This revelation goes a long way in explaining why I’ve been feeling lonely of late; I have friends, but I’m not availing myself of their services. So the other night when I began feeling a shade of blue, I did something I rarely do; I phoned a couple of my mates from home. You know what? Suddenly I felt loads better. What’s more, I didn’t feel the need to write an arbitrary and obstructive status on Facebook alluding to my state of melancholy. For the first time in a long while I let my friends help to fix me. The effect was instant and two fold; I felt better in myself and closer to the darling people who had happily picked me up.

So I’ve made myself a promise; I am going to be a better friend. I am going to use my voice, rather than social media, when I feel like speaking with my buddies. I am going to play an active role, so as to make my friendships more meaningful. Because my mates are excellent. And I intend to keep them.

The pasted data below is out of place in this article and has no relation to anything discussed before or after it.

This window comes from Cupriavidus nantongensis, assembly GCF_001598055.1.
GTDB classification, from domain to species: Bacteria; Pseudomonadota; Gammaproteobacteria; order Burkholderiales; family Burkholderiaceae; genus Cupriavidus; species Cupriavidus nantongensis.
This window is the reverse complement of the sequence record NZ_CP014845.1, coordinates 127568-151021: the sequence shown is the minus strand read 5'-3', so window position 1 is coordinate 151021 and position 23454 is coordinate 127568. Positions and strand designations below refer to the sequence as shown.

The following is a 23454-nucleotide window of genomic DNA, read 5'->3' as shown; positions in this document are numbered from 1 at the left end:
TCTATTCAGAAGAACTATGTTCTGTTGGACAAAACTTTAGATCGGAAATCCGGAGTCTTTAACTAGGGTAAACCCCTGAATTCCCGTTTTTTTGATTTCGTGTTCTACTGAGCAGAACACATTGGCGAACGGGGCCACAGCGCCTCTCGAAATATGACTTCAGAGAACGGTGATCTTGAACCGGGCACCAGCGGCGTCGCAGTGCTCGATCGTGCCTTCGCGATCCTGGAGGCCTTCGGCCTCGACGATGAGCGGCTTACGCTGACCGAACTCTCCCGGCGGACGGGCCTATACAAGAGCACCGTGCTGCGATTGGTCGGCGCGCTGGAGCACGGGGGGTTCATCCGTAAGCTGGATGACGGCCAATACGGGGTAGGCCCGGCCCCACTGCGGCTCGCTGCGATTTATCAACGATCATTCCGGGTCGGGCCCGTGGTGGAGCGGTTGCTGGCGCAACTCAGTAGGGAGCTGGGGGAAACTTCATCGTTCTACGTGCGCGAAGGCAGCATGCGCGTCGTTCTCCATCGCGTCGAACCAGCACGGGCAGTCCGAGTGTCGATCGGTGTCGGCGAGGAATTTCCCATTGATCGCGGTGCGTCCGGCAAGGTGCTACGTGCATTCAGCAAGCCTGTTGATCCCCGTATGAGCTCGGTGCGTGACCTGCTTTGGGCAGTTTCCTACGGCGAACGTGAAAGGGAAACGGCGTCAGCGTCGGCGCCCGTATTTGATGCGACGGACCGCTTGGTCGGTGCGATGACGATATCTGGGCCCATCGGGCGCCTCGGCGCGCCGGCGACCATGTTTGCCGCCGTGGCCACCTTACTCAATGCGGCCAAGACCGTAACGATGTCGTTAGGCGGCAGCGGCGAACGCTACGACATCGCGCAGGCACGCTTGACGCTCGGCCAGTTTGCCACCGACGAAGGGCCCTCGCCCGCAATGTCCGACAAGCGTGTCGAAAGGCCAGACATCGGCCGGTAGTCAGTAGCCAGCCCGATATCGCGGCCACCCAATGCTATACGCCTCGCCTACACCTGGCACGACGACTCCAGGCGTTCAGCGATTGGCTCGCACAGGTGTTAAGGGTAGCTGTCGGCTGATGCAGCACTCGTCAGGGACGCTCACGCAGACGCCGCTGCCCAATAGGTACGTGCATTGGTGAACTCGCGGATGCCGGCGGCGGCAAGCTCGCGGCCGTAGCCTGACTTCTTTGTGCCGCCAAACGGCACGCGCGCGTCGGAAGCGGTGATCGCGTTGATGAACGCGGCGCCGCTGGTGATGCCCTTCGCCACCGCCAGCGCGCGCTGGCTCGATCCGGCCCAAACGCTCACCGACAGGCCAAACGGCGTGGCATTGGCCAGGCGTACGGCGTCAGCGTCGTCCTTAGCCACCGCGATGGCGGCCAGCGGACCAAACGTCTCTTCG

Have you noticed social media affecting your friendships? What do you do to keep it real when it’s so simple to be passive?

 

how to make friends

Being new in an unfamiliar city can be difficult, namely because you can no longer rely on the support and companionship of your friends; something which we often take for granted. Recently I realised that if I was going to properly enjoy this venture, I would need to form some local friendships; a concept which to me, is entirely intimidating.